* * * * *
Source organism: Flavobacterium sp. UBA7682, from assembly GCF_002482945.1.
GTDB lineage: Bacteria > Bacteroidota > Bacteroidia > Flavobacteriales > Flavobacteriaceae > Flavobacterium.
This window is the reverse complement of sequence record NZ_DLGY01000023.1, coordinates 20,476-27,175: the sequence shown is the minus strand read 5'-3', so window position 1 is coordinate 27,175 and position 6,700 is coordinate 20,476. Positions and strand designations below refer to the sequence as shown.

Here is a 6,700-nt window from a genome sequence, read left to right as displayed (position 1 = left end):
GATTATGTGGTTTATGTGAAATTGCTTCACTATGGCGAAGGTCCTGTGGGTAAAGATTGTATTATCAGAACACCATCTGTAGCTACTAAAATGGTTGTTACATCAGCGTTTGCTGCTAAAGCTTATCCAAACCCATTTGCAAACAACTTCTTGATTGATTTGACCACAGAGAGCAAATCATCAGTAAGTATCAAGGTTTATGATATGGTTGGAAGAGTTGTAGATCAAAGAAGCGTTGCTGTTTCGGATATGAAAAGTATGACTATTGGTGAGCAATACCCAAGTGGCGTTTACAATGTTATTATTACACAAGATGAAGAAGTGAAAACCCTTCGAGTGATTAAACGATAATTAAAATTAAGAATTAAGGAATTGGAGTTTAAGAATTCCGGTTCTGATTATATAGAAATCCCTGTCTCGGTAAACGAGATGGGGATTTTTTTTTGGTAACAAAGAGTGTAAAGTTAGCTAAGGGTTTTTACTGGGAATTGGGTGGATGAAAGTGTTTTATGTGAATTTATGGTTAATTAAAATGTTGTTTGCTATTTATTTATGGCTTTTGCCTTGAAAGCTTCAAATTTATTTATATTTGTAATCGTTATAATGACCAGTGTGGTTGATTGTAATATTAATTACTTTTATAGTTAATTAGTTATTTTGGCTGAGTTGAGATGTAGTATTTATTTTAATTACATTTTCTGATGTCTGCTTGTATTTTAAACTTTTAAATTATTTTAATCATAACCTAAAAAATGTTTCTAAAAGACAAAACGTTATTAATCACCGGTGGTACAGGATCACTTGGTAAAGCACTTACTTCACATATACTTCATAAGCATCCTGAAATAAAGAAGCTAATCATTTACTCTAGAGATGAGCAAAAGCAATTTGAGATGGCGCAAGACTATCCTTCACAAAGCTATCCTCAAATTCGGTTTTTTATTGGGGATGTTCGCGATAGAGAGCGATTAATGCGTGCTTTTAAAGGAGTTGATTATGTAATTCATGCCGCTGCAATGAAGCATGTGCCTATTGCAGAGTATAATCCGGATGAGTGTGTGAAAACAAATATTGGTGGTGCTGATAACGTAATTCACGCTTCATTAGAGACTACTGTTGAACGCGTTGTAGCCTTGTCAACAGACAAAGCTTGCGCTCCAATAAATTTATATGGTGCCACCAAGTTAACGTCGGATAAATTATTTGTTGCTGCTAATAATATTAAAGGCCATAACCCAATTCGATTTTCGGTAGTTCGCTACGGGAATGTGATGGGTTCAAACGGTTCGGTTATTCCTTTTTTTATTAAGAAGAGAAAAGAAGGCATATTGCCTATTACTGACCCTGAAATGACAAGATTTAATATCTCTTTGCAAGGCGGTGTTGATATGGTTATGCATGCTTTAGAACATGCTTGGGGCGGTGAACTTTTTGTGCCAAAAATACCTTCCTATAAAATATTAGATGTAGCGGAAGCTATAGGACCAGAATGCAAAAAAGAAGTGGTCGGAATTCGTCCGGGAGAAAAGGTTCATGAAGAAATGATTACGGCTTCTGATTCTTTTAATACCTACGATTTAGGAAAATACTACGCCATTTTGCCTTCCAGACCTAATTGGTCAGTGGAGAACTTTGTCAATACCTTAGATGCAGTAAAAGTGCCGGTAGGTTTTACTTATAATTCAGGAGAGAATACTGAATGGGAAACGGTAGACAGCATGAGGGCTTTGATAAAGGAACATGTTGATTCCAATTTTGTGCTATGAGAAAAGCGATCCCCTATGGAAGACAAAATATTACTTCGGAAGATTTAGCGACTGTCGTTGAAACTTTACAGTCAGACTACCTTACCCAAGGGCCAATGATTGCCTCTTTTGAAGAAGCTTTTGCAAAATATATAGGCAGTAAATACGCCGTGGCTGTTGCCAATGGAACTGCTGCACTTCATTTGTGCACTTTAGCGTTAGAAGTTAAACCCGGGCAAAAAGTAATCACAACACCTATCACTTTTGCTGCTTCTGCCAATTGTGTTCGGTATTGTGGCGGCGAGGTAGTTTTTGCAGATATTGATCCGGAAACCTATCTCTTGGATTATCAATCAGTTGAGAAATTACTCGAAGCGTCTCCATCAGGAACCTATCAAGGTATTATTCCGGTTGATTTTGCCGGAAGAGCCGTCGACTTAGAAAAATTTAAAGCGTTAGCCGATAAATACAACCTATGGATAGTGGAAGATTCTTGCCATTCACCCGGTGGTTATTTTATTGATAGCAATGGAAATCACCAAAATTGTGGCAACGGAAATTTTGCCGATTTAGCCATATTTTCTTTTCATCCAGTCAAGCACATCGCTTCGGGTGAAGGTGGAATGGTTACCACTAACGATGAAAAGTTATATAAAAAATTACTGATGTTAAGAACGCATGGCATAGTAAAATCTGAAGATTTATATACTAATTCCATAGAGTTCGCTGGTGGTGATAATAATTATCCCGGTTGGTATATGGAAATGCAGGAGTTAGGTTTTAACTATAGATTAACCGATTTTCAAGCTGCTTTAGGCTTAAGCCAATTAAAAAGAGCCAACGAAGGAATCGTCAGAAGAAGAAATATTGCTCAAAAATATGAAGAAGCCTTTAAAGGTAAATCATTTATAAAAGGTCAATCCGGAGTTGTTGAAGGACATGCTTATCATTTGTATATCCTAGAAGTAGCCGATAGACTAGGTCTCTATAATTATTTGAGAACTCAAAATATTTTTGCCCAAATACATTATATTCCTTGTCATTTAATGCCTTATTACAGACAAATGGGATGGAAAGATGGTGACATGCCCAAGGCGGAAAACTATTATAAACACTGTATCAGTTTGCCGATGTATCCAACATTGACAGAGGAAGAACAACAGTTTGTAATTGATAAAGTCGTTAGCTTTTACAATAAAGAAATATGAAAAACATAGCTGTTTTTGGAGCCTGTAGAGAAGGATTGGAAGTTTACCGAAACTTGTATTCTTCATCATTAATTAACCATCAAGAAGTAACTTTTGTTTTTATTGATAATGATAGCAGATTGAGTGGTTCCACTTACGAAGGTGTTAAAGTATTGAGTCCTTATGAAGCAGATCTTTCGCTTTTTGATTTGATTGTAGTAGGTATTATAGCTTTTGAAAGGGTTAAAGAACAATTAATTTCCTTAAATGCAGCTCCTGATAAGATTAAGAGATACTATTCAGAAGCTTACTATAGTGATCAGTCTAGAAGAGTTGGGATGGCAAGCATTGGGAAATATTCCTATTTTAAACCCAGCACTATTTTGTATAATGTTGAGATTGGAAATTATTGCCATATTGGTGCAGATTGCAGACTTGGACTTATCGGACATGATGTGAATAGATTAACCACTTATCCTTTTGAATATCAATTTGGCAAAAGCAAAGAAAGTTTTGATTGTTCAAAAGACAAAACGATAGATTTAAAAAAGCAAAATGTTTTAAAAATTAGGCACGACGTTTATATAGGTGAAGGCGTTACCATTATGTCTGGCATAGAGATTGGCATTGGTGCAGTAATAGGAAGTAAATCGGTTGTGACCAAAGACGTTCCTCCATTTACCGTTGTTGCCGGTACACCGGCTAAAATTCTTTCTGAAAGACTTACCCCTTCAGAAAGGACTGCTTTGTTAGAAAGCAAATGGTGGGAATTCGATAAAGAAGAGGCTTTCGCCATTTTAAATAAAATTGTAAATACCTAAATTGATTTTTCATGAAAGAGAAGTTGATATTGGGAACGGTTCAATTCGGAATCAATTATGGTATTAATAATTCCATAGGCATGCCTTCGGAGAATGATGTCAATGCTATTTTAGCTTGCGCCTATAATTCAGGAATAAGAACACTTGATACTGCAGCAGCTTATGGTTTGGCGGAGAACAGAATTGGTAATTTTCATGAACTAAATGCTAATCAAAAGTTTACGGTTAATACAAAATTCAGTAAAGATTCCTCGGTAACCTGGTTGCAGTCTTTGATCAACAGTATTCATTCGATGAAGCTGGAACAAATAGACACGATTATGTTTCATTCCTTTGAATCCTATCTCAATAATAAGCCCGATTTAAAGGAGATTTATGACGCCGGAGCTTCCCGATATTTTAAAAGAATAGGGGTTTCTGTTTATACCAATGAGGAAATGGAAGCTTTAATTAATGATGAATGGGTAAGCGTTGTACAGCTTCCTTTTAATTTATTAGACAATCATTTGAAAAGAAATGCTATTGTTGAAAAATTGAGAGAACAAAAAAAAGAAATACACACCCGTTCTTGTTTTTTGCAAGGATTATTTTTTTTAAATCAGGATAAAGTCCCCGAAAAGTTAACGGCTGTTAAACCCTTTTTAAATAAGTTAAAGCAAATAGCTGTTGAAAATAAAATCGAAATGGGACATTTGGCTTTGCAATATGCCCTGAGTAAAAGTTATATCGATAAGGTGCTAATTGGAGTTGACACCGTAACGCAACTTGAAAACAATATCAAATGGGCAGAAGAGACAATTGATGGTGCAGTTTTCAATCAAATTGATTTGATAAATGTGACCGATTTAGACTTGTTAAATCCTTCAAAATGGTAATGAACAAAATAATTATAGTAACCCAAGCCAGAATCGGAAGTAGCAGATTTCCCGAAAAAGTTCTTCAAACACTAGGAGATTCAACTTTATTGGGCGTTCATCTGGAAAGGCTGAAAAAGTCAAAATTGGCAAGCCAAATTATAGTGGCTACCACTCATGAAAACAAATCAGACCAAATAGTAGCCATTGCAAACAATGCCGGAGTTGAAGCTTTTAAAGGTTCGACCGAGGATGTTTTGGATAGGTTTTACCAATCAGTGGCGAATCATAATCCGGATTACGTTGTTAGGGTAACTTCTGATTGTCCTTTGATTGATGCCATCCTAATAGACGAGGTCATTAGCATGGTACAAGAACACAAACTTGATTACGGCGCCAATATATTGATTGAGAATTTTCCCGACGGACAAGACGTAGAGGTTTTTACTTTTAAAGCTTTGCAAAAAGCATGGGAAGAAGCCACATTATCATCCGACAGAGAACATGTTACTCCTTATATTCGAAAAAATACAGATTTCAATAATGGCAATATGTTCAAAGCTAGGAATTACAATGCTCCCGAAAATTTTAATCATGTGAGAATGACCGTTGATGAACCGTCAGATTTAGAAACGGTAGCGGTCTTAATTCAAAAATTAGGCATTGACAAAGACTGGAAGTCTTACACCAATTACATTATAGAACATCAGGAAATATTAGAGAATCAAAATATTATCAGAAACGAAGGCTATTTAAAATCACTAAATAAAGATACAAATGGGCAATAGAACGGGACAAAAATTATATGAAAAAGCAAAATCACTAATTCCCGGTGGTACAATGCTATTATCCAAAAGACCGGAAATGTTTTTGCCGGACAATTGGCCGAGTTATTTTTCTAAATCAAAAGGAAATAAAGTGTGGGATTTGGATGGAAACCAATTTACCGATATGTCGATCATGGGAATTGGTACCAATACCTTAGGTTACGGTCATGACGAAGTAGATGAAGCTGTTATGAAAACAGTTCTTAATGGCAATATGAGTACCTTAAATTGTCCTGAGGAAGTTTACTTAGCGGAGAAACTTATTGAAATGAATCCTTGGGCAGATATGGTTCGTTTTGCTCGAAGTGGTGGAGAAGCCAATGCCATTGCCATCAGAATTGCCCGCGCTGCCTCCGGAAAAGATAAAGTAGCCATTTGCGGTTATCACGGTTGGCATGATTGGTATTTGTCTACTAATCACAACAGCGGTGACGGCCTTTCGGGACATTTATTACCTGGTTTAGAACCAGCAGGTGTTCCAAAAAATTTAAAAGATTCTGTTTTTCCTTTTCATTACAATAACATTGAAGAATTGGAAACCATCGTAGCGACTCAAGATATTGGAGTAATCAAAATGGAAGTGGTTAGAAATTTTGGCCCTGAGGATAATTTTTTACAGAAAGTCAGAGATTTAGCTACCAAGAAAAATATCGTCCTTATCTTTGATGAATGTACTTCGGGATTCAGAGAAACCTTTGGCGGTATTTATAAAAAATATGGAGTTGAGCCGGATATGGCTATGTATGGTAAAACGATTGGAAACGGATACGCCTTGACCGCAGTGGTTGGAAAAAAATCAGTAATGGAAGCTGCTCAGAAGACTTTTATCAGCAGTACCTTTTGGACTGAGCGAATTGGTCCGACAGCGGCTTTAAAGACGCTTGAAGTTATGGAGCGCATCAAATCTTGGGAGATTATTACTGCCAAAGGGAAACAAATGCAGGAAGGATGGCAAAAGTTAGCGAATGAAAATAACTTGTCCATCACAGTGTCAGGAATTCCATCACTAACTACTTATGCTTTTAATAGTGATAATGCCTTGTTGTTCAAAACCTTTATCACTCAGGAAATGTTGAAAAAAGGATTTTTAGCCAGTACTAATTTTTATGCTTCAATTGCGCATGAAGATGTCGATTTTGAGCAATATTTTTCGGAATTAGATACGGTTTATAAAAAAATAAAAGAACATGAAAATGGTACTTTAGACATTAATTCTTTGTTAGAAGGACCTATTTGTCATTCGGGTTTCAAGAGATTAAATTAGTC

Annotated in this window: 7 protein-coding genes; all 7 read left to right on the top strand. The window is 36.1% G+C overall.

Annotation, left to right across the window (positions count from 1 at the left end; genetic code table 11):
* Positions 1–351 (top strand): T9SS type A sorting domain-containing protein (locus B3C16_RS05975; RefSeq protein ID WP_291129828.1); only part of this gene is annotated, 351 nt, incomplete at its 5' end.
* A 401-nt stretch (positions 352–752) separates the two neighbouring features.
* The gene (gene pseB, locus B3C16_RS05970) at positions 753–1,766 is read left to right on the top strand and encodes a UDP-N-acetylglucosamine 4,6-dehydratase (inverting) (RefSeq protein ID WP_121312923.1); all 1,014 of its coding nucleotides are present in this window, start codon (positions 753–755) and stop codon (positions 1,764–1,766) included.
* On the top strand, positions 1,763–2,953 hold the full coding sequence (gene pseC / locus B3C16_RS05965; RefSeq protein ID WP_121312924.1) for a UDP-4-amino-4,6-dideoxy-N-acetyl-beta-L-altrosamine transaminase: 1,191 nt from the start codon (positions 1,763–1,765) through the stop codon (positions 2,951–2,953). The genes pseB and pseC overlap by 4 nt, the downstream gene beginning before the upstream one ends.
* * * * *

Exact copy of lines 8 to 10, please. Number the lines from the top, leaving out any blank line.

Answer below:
* Positions 1–351 (top strand): T9SS type A sorting domain-containing protein (locus B3C16_RS05975; RefSeq protein ID WP_291129828.1); only part of this gene is annotated, 351 nt, incomplete at its 5' end.
* A 401-nt stretch (positions 352–752) separates the two neighbouring features.
* The gene (gene pseB, locus B3C16_RS05970) at positions 753–1,766 is read left to right on the top strand and encodes a UDP-N-acetylglucosamine 4,6-dehydratase (inverting) (RefSeq protein ID WP_121312923.1); all 1,014 of its coding nucleotides are present in this window, start codon (positions 753–755) and stop codon (positions 1,764–1,766) included.